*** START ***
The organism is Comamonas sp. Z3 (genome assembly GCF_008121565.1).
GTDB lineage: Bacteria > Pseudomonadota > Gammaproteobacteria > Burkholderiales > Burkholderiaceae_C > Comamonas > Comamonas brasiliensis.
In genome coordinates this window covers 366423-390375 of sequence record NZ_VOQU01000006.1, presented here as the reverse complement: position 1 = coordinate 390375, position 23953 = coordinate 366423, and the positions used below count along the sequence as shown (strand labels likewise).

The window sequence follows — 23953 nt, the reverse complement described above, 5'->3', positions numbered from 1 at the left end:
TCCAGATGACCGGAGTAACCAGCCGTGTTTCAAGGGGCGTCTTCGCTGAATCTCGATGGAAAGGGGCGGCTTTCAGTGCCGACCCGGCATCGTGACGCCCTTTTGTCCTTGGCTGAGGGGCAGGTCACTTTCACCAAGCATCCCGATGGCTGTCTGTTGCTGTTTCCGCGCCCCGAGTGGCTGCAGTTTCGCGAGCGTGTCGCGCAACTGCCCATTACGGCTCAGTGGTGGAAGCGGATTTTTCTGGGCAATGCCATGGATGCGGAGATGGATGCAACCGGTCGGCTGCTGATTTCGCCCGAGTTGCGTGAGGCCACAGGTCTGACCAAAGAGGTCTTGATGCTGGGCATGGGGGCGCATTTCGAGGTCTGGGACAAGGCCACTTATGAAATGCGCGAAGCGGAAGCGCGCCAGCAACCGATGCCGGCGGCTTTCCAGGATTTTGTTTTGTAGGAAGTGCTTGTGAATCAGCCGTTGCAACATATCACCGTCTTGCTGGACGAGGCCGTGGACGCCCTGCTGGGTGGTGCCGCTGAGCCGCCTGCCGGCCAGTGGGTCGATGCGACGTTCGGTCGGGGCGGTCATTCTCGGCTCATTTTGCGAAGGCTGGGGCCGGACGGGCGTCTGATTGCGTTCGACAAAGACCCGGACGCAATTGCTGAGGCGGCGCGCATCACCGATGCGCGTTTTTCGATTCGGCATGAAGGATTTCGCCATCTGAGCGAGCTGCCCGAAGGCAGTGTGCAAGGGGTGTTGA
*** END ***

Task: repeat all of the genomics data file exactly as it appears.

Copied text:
The organism is Comamonas sp. Z3 (genome assembly GCF_008121565.1).
GTDB lineage: Bacteria > Pseudomonadota > Gammaproteobacteria > Burkholderiales > Burkholderiaceae_C > Comamonas > Comamonas brasiliensis.
In genome coordinates this window covers 366423-390375 of sequence record NZ_VOQU01000006.1, presented here as the reverse complement: position 1 = coordinate 390375, position 23953 = coordinate 366423, and the positions used below count along the sequence as shown (strand labels likewise).

The window sequence follows — 23953 nt, the reverse complement described above, 5'->3', positions numbered from 1 at the left end:
TCCAGATGACCGGAGTAACCAGCCGTGTTTCAAGGGGCGTCTTCGCTGAATCTCGATGGAAAGGGGCGGCTTTCAGTGCCGACCCGGCATCGTGACGCCCTTTTGTCCTTGGCTGAGGGGCAGGTCACTTTCACCAAGCATCCCGATGGCTGTCTGTTGCTGTTTCCGCGCCCCGAGTGGCTGCAGTTTCGCGAGCGTGTCGCGCAACTGCCCATTACGGCTCAGTGGTGGAAGCGGATTTTTCTGGGCAATGCCATGGATGCGGAGATGGATGCAACCGGTCGGCTGCTGATTTCGCCCGAGTTGCGTGAGGCCACAGGTCTGACCAAAGAGGTCTTGATGCTGGGCATGGGGGCGCATTTCGAGGTCTGGGACAAGGCCACTTATGAAATGCGCGAAGCGGAAGCGCGCCAGCAACCGATGCCGGCGGCTTTCCAGGATTTTGTTTTGTAGGAAGTGCTTGTGAATCAGCCGTTGCAACATATCACCGTCTTGCTGGACGAGGCCGTGGACGCCCTGCTGGGTGGTGCCGCTGAGCCGCCTGCCGGCCAGTGGGTCGATGCGACGTTCGGTCGGGGCGGTCATTCTCGGCTCATTTTGCGAAGGCTGGGGCCGGACGGGCGTCTGATTGCGTTCGACAAAGACCCGGACGCAATTGCTGAGGCGGCGCGCATCACCGATGCGCGTTTTTCGATTCGGCATGAAGGATTTCGCCATCTGAGCGAGCTGCCCGAAGGCAGTGTGCAAGGGGTGTTGA